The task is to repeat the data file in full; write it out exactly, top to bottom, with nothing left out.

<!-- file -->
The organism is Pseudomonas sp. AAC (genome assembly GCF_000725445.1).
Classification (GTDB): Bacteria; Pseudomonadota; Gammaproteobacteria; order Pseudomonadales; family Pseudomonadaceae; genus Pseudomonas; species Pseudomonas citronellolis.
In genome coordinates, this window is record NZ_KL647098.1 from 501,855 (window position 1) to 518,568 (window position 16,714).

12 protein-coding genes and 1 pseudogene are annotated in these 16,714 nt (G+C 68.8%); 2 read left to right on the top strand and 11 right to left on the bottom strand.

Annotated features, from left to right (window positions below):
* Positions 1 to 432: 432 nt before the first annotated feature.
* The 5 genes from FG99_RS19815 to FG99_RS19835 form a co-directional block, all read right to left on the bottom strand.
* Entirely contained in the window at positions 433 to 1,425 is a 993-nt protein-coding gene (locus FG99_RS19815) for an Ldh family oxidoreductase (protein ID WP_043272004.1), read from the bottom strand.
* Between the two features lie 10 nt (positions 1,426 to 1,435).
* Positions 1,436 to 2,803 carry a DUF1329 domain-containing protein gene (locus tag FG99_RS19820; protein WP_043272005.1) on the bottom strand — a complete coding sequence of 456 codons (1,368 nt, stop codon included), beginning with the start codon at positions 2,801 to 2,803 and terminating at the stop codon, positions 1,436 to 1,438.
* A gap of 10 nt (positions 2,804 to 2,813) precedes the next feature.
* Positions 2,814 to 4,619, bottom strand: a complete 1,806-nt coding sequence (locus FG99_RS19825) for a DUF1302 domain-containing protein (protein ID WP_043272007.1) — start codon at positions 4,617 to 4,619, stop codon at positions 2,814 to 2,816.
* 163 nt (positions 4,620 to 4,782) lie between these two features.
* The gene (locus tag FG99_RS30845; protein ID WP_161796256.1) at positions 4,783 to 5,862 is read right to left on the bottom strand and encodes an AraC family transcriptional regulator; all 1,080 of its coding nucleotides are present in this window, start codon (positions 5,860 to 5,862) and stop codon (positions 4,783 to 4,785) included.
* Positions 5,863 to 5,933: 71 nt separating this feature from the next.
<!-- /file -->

The organism is Pseudomonas sp. AAC (genome assembly GCF_000725445.1).
Classification (GTDB): Bacteria; Pseudomonadota; Gammaproteobacteria; order Pseudomonadales; family Pseudomonadaceae; genus Pseudomonas; species Pseudomonas citronellolis.
In genome coordinates, this window is record NZ_KL647098.1 from 501,855 (window position 1) to 518,568 (window position 16,714).

12 protein-coding genes and 1 pseudogene are annotated in these 16,714 nt (G+C 68.8%); 2 read left to right on the top strand and 11 right to left on the bottom strand.

Annotated features, from left to right (window positions below):
* Positions 1 to 432: 432 nt before the first annotated feature.
* The 5 genes from FG99_RS19815 to FG99_RS19835 form a co-directional block, all read right to left on the bottom strand.
* Entirely contained in the window at positions 433 to 1,425 is a 993-nt protein-coding gene (locus FG99_RS19815) for an Ldh family oxidoreductase (protein ID WP_043272004.1), read from the bottom strand.
* Between the two features lie 10 nt (positions 1,426 to 1,435).
* Positions 1,436 to 2,803 carry a DUF1329 domain-containing protein gene (locus tag FG99_RS19820; protein WP_043272005.1) on the bottom strand — a complete coding sequence of 456 codons (1,368 nt, stop codon included), beginning with the start codon at positions 2,801 to 2,803 and terminating at the stop codon, positions 1,436 to 1,438.
* A gap of 10 nt (positions 2,804 to 2,813) precedes the next feature.
* Positions 2,814 to 4,619, bottom strand: a complete 1,806-nt coding sequence (locus FG99_RS19825) for a DUF1302 domain-containing protein (protein ID WP_043272007.1) — start codon at positions 4,617 to 4,619, stop codon at positions 2,814 to 2,816.
* 163 nt (positions 4,620 to 4,782) lie between these two features.
* The gene (locus tag FG99_RS30845; protein ID WP_161796256.1) at positions 4,783 to 5,862 is read right to left on the bottom strand and encodes an AraC family transcriptional regulator; all 1,080 of its coding nucleotides are present in this window, start codon (positions 5,860 to 5,862) and stop codon (positions 4,783 to 4,785) included.
* Positions 5,863 to 5,933: 71 nt separating this feature from the next.